This post falls under the axiom of “there’s no such thing as a impartial reporter.”
I am fortunate enough to live in the Cherokee Triangle, which for my money (and I don’t have much) is one of the greatest urban neighborhoods in the world outside of Passy in Paris and maybe Beyoğlu in Istanbul.
Yesterday, I started noticing swarms of new yard signs popping up on my street, signs reading, “Size Matters,”and exhorting our historic little slice of Louisville to oppose Willow Grande.
Those signs mark a new offensive by The Cherokee Triangle Association against Willow Grande, developer Kevin Cogan’s proposed 17-story luxury condominium development on Willow Avenue at Baringer Avenue.
The Willow Grande would replace the The Bordeaux Apartments, among the saddest apartment complexes in the Triangle.
Opponents are scheduled to meet Sunday at 1:30 p.m. at 1439 Willow Ave. for a front yard rally and sign distribution session.
The rally comes ahead of next week’s Louisville Metro Planning Commission hearing on the Willow Grande.
This is from the news release we got yesterday from The Cherokee Triangle Association:
BACKGROUND: Neighbors are organizing to make their case before the Louisville Metro Planning Commission that the 17-story Willow Grande condominium should not be built in Cherokee Triangle. The Willow Grande, as proposed, violates the neighborhood’s zoning code written specifically for The Cherokee Triangle Neighborhood Plan, which was approved by the city in 1989. This blueprint limits building size to preserve the neighborhood’s historic feel and unique character. If the Planning Commission votes to approve the developer’s request for an unprecedented zoning change, the message will be clear; every neighborhood plan for sensible development in Louisville can be easily undone. Cherokee Triangle Association will make it equally clear to the Planning Commission that “Size Matters” not only in Cherokee Triangle but in every neighborhood in our city.
I actually do sympathize with both parties.
I make it a policy to not have “friends,” but I have to say I admire Cogan.
Cogan’s Jefferson Development Group has built a number of quality projects, and his redevelopment of the strip center at 1706 Bardstown Road, home to Sapporo Sushi and other restaurants, was a game changer in the Highlands. His Villages of Audubon on Poplar Level Road brought quality retail to the Audubon Park area.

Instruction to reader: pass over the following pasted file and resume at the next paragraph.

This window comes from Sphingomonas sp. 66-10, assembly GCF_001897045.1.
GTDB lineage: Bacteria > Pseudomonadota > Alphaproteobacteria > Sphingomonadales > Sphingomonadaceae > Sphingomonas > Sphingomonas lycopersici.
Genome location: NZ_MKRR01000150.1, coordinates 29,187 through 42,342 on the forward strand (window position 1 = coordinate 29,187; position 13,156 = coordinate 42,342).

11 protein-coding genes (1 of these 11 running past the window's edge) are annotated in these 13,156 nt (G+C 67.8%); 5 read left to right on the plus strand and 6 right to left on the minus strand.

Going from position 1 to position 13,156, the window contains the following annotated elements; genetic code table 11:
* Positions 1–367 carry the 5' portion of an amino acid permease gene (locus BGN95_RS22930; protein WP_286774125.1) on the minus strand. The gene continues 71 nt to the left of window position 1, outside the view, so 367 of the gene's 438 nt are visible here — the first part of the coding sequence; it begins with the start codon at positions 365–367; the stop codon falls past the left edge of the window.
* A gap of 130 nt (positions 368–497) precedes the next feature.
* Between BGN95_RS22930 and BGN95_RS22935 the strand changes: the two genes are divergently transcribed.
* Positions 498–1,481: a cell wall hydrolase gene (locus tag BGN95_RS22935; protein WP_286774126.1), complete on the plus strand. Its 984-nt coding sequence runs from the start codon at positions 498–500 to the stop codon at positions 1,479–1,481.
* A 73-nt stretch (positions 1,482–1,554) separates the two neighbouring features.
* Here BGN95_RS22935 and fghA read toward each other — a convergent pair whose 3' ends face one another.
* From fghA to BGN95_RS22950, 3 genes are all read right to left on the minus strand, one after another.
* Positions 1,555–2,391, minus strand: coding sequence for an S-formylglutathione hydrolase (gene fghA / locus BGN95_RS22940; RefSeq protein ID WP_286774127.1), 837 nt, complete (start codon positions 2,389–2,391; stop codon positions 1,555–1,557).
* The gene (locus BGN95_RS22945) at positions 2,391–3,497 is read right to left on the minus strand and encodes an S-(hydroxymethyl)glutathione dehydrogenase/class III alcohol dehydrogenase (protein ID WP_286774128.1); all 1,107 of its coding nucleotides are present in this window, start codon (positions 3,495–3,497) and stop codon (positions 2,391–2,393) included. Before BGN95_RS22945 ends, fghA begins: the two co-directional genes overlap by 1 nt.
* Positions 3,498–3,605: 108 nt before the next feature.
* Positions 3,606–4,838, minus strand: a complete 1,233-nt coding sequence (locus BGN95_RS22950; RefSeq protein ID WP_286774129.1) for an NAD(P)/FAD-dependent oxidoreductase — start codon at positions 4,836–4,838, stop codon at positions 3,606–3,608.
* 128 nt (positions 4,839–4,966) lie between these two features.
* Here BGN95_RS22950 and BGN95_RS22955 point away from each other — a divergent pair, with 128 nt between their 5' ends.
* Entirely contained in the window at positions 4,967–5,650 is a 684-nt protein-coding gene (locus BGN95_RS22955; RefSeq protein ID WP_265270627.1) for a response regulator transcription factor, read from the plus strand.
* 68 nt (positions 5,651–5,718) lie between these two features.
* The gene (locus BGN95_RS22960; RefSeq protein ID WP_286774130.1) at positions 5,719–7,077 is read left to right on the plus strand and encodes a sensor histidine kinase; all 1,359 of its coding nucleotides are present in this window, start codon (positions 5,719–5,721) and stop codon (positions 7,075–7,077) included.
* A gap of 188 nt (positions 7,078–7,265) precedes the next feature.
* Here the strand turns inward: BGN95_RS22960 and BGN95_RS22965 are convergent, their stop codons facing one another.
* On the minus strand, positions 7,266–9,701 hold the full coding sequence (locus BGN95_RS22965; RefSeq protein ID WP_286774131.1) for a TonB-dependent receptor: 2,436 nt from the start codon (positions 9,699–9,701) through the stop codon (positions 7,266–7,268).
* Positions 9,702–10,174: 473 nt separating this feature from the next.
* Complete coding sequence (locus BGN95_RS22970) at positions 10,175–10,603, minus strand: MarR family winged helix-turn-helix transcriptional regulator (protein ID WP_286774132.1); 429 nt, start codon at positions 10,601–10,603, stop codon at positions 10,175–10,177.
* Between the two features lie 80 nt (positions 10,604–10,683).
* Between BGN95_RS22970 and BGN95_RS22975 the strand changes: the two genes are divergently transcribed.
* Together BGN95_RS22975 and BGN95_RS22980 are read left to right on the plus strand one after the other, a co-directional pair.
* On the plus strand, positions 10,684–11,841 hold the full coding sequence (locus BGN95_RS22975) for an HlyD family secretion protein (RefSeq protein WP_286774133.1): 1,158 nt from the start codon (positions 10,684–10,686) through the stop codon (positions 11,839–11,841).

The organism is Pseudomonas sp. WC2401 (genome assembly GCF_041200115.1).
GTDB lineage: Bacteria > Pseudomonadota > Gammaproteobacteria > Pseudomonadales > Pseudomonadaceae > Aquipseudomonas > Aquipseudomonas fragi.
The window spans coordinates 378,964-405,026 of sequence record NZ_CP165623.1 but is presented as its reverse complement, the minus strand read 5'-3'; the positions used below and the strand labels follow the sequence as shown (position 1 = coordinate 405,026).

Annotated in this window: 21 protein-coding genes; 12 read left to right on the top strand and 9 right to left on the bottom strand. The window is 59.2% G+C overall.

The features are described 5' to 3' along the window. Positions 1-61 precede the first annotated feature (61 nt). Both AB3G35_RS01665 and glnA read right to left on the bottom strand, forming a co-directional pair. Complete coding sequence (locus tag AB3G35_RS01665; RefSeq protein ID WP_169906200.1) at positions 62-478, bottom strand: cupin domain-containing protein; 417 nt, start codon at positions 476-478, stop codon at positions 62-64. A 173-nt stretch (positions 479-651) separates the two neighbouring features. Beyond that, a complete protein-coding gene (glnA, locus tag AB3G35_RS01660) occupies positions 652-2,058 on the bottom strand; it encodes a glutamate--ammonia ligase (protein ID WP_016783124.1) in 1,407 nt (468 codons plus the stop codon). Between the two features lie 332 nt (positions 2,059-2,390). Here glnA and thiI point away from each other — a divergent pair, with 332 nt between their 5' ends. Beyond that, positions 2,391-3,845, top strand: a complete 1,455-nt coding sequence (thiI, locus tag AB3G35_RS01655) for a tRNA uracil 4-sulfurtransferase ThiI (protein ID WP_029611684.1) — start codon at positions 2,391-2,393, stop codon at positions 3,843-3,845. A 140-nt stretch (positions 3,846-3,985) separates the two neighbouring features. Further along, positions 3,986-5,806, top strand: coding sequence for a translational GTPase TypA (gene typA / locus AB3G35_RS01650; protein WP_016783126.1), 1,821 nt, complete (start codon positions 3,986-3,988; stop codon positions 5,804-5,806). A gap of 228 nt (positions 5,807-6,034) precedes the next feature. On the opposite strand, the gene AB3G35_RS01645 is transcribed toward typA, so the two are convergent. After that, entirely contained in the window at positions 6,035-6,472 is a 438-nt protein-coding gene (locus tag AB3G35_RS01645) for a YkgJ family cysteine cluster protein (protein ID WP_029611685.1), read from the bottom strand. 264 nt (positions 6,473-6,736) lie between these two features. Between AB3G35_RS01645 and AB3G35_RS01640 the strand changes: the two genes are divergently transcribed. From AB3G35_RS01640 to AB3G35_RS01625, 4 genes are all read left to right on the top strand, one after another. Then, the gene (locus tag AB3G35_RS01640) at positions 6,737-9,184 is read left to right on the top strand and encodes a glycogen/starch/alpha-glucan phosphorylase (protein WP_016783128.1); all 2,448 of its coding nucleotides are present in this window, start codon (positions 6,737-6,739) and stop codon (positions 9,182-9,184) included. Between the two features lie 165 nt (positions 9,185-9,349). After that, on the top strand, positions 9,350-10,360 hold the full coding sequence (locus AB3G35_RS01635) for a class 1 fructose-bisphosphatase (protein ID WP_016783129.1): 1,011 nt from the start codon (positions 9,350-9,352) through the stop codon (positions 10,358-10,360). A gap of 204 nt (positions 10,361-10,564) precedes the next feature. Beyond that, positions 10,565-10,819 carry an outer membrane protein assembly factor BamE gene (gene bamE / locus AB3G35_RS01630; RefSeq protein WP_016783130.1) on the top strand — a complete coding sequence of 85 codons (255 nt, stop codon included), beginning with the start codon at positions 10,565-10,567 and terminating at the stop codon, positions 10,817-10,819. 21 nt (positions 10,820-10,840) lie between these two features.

Cogan also just renovated the Aquarius Apartments in the 100 block of Cherokee Road, turning what was the worst in 1960s stairwell apartment designs into a complex that blends into the area down to its real gas lamps.
Willow Grande – which has fewer units than the Bordeaux Apartments it would replace – has made it through years of Landmarks Commission reviews, neighborhood meetings, public input and appeals, with the commission ruling it appropriate for the surrounding area.
Cogan has made multiple changes to the design to make it blend into the neighborhood.
I have a difficult time understanding why a 17-story, high-end condo building in a neighborhood that already has three high-rise luxury apartment buildings in two blocks – including the much larger 1400 Willow – would be out of character.
All that said, while I would love to live in it, I’m not sure I would want to live near the Willow Grande during a construction period that is likely to last more than a year.
Also, neighbors are right to worry that Cogan could get it partially completed, then run out of money.
That happened in the 1970s with 1400 Willow. The shell of what is now the most expensive real estate in Louisville sat abandoned and decaying for years.
Cogan has stated he has preliminary financial backing for the project at a time when so many people are paying big money to live in The Highlands. And he has a track record.
Ultimately, this is a neighborhood debate.
I find the whole yard sign campaign thing an annoying but effective communication tool, a healthy indicator of an engaged society. Though certainly not an accurate gauge of organic opposition.
The last one, “Move Your Chiller,” aimed at Highland Presbyterian’s supposedly noisy air conditioning unit, spread signs at least a mile away from the area and became a weird cause celebre. Against a popular neighborhood church. Go figure.
Still, there’s more than a whiff of “change is bad” to the “Size Matters” campaign. Which is troubling for someone such as me who is both pro-growth and pro-preservation.
If I have a sense of how this turns out, I’d predict – based on the outcome of the Bauer Property debate last month – zoning authorities may go with precedent and give Mr. Cogan his permits.
The Bauer Property, for all its historical significance, was – like the Aquarius – a grotesque eyesore, out of character for the area, and deteriorated to the point it couldn’t be retrofitted for any reasonable amount of money.
Even preservationist Eleanor Bingham voted for the redevelopment plan there.
But to the neighbors, I say, “Never underestimate the power of public opinion. You have legitimate concerns.”
May the best argument prevail!